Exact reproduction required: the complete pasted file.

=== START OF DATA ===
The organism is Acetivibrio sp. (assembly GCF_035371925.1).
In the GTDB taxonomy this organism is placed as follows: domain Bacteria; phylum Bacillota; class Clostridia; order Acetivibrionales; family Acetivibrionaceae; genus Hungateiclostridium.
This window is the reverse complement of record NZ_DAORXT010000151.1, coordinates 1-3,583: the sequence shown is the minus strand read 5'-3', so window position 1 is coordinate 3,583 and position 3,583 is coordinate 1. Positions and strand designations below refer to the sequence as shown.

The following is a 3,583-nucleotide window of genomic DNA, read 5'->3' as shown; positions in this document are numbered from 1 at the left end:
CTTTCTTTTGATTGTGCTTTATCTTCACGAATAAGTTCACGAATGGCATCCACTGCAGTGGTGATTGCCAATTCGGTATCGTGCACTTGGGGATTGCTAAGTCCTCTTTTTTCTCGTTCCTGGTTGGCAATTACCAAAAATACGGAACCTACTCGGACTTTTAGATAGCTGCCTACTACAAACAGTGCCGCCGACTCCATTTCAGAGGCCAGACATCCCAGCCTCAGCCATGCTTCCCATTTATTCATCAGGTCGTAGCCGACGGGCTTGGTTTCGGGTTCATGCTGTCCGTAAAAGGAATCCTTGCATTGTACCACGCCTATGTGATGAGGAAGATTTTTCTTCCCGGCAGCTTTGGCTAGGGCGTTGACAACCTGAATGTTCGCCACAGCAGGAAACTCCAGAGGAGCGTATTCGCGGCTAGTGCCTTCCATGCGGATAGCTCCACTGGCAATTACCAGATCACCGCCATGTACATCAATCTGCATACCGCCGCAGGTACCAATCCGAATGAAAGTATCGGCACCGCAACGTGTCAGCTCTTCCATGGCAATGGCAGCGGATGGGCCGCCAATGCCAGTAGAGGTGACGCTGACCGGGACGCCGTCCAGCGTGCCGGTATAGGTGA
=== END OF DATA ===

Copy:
The organism is Acetivibrio sp. (assembly GCF_035371925.1).
In the GTDB taxonomy this organism is placed as follows: domain Bacteria; phylum Bacillota; class Clostridia; order Acetivibrionales; family Acetivibrionaceae; genus Hungateiclostridium.
This window is the reverse complement of record NZ_DAORXT010000151.1, coordinates 1-3,583: the sequence shown is the minus strand read 5'-3', so window position 1 is coordinate 3,583 and position 3,583 is coordinate 1. Positions and strand designations below refer to the sequence as shown.

The following is a 3,583-nucleotide window of genomic DNA, read 5'->3' as shown; positions in this document are numbered from 1 at the left end:
CTTTCTTTTGATTGTGCTTTATCTTCACGAATAAGTTCACGAATGGCATCCACTGCAGTGGTGATTGCCAATTCGGTATCGTGCACTTGGGGATTGCTAAGTCCTCTTTTTTCTCGTTCCTGGTTGGCAATTACCAAAAATACGGAACCTACTCGGACTTTTAGATAGCTGCCTACTACAAACAGTGCCGCCGACTCCATTTCAGAGGCCAGACATCCCAGCCTCAGCCATGCTTCCCATTTATTCATCAGGTCGTAGCCGACGGGCTTGGTTTCGGGTTCATGCTGTCCGTAAAAGGAATCCTTGCATTGTACCACGCCTATGTGATGAGGAAGATTTTTCTTCCCGGCAGCTTTGGCTAGGGCGTTGACAACCTGAATGTTCGCCACAGCAGGAAACTCCAGAGGAGCGTATTCGCGGCTAGTGCCTTCCATGCGGATAGCTCCACTGGCAATTACCAGATCACCGCCATGTACATCAATCTGCATACCGCCGCAGGTACCAATCCGAATGAAAGTATCGGCACCGCAACGTGTCAGCTCTTCCATGGCAATGGCAGCGGATGGGCCGCCAATGCCAGTAGAGGTGACGCTGACCGGGACGCCGTCCAGCGTGCCGGTATAGGTGA